After our two-day, mapless trip to collect him, we were exhausted but after sleeping with a puppy lying on our heads (he likes to sleep that way) for two days, after running up and down the garden with him, cleaning up his endless torrent of excreta, letting him in and out and in and out, feeding him, pulling shoes and feet and furniture out of his jaws, retrieving his toys from underneath things (one fist-sized rubber blobby thing called a 'Kong' has disappeared completely - which is impossible) and looking around anxiously to check on what he's up to, like a pair of meerkats performing for a wildlife documentary, we're just beginning to realise what exhausted really is.
When I think of all the preparation and planning - thinking about names, wondering how we'll raise him, whether we'd be good 'parents', whether he'd like us, gazing misty-eyed at the pet sections in supermarkets, imagining the patter of tiny little paws, scanning the Web for guidance on how to raise a happy, fulfilled puppy - you'd think we'd have been ready. But, just like having a baby, the reality is a thousand times more overwhelming than you think it will be.
In those far-off days when we were contemplating 'starting a family', I remarked to Wifie and Daughter that having a dog on the property would probably mean that the local wildlife would start avoiding the place. This was a major 'con' as far as I could see because I like waking up to find a family of wallabies or kangaroos grazing in the garden, or seeing them come bounding over the bluff in the evening. The roos often come in threes - a male, female and youngster - and they are so cute you could just run out and hug them. It seemed to me, therefore, that to be worth having around, a dog would need to be at least as cute as three roos. A pretty tall order.
Yet, despite all the trouble he's been, despite the exhaustion and the sleeping with a creature that farts in your face all night, he is. Our puppy is definitely as cute as three roos.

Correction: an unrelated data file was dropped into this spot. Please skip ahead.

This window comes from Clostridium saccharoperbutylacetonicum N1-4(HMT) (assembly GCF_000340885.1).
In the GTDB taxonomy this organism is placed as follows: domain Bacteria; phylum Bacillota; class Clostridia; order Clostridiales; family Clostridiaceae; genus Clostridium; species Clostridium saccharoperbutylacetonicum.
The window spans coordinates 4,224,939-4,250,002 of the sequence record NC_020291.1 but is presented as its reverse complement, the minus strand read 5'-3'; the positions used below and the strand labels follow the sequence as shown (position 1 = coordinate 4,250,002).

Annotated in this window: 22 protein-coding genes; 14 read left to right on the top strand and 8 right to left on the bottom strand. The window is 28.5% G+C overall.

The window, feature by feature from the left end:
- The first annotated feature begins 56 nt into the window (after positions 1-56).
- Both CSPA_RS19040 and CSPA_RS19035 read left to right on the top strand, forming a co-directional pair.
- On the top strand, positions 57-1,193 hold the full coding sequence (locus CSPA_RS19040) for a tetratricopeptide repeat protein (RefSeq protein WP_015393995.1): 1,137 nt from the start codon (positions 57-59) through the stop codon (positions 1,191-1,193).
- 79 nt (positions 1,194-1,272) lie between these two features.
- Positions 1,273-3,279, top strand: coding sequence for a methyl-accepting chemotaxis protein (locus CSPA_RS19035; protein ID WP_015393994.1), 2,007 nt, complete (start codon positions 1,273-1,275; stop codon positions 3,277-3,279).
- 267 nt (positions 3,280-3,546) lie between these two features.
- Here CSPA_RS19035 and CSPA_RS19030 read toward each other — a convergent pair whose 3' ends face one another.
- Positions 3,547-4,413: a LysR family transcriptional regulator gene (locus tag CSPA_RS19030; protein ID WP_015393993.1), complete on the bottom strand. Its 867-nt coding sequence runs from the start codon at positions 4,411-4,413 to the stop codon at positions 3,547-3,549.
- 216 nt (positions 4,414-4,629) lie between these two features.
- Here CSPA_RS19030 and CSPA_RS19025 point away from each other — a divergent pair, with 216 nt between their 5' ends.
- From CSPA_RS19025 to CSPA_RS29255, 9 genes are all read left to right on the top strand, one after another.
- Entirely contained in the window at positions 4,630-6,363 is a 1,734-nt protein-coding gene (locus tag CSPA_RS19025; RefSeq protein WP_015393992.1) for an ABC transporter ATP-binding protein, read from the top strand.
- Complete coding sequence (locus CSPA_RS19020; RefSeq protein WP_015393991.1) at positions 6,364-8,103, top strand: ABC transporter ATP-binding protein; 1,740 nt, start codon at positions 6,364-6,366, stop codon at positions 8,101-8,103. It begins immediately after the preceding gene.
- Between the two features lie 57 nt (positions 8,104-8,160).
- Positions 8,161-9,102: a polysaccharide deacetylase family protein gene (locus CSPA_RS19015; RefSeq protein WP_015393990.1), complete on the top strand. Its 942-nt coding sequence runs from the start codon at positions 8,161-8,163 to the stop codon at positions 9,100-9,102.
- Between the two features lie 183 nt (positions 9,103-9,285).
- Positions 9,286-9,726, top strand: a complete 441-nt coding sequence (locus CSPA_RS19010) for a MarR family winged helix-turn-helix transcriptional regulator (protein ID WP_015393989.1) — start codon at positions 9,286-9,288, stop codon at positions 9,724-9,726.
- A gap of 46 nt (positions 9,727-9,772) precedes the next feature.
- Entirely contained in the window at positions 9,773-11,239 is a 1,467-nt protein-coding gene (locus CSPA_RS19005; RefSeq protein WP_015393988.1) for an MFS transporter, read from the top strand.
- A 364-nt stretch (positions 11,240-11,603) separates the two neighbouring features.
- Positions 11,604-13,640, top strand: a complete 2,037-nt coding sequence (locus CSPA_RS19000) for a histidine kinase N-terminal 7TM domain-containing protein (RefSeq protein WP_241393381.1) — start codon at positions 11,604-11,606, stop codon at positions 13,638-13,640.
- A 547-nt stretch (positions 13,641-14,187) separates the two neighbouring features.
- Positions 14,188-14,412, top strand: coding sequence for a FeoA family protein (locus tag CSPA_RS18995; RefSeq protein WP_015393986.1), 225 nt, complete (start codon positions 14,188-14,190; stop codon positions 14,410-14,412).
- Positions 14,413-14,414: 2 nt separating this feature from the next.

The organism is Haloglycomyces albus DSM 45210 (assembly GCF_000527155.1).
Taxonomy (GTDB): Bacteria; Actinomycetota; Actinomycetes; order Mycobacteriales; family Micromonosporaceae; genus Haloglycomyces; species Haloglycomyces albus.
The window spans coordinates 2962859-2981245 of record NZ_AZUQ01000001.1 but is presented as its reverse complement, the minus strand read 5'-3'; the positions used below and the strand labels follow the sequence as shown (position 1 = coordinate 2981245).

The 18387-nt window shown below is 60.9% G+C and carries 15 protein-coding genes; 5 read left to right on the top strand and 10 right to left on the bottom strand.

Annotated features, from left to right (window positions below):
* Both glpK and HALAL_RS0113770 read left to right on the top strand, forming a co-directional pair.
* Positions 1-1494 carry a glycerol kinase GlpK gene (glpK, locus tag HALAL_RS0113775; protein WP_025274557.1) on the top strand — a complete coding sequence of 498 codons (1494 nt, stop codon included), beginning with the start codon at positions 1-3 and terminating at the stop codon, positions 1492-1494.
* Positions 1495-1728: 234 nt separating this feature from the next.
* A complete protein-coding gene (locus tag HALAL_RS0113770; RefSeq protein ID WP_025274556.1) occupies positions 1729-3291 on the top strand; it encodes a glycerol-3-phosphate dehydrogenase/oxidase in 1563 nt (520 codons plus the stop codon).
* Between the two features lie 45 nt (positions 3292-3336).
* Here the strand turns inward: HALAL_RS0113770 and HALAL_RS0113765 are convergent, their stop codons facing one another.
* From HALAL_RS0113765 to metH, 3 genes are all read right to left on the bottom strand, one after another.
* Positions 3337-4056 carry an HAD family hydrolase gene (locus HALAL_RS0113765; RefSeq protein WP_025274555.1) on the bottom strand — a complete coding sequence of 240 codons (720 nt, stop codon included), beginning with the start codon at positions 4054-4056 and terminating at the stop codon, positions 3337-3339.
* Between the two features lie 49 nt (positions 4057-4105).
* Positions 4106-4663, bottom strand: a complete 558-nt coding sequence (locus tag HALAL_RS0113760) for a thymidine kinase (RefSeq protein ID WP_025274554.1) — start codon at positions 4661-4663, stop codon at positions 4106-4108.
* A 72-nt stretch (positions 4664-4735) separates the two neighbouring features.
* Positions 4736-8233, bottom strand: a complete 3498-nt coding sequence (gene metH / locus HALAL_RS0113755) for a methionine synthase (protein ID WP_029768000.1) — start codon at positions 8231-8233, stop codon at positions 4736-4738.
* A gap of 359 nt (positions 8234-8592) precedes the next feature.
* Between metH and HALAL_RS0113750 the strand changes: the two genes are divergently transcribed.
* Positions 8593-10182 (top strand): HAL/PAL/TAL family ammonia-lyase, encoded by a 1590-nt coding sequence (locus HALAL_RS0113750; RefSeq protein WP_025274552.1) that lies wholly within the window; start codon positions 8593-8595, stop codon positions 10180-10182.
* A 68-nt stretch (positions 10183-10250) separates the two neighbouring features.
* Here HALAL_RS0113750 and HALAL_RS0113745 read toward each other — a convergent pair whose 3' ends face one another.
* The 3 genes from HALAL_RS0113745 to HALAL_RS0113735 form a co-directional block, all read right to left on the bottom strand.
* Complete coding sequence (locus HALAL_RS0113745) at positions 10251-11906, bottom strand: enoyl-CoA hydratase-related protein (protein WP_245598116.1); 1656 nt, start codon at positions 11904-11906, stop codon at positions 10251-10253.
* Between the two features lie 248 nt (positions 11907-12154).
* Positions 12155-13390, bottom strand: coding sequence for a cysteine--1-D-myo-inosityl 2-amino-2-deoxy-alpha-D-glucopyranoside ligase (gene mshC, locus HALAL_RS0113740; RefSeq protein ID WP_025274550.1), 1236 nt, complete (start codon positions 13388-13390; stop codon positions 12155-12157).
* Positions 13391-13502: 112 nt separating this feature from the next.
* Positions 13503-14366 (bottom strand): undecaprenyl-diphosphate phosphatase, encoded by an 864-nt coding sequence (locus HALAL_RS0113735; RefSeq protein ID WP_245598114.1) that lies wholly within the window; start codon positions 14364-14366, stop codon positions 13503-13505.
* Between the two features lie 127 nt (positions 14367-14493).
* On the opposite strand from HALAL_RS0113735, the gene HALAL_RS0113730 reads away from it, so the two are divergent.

So that's alright then.
01 June, 2008
The basic principle is to use Dense Plasma Focus (DPF) to confine a proton-Boron mix (pB11) at extreme temperatures (a couple of million degrees) so that a fusion reaction can take place. The DPF technology has existed for decades but the theoretical work needed to enable a controlled fusion reaction has not existed until very recently. Now, LPP has received a USD600,000 grant from Swedish firm CMEF (the first part of ten million dollars if all goes well) to develop a proof-of-concept reactor.
Focus fusion has none of the major drawbacks the Tokomak programme has laboured under. It doesn't suffer the plasma stability problems Tokomaks do, it does not generate 'hard' radiation like Tokomaks, and it can feed electrons directly into the grid without the need to generate heat to drive turbines. It could potentially generate electricity at a hundredth of the cost of existing power generation techniques. It is also suitable for small-scale, distributed power production (a 5MWatt reactor could fit inside a garage). That means focus fusion reactors could power railway locomotives, lorries, ships and aircraft. What's more, electric cars would vastly outperform petrol (economically). If focus fusion works, we could easily be looking at a completely petrol and coal free world in just a few decades!
Obviously this would be a disaster for the Middle East and for the big petrol and coal companies (and, hopefully, the governments they prop up). It would probably also be a disaster for the major coal-exporting countries like Australia – which is a bit unfortunate since that's where I live. It would also mean the end of renewable energy technologies (I don't suppose anyone will be sad to see the end of wind farms!) and it would, at last, kill off nuclear power as a viable commercial concern.
All-in-all, it would be a miraculous technical breakthrough that would save us from global warming and make electricity virtually free for the whole world. It is estimated that there is enough boron in the world to keep us in power for a billion years and the only wast emission you get from focus fusion is Helium – an inert gas with no greenhouse effect.
Too good to be true? In a world already beset by food riots and the first petrol riots, a world that is just a few decades from a catastrophic climate change tipping point, where the first resource wars have already been fought, for all our sakes, let's hope not.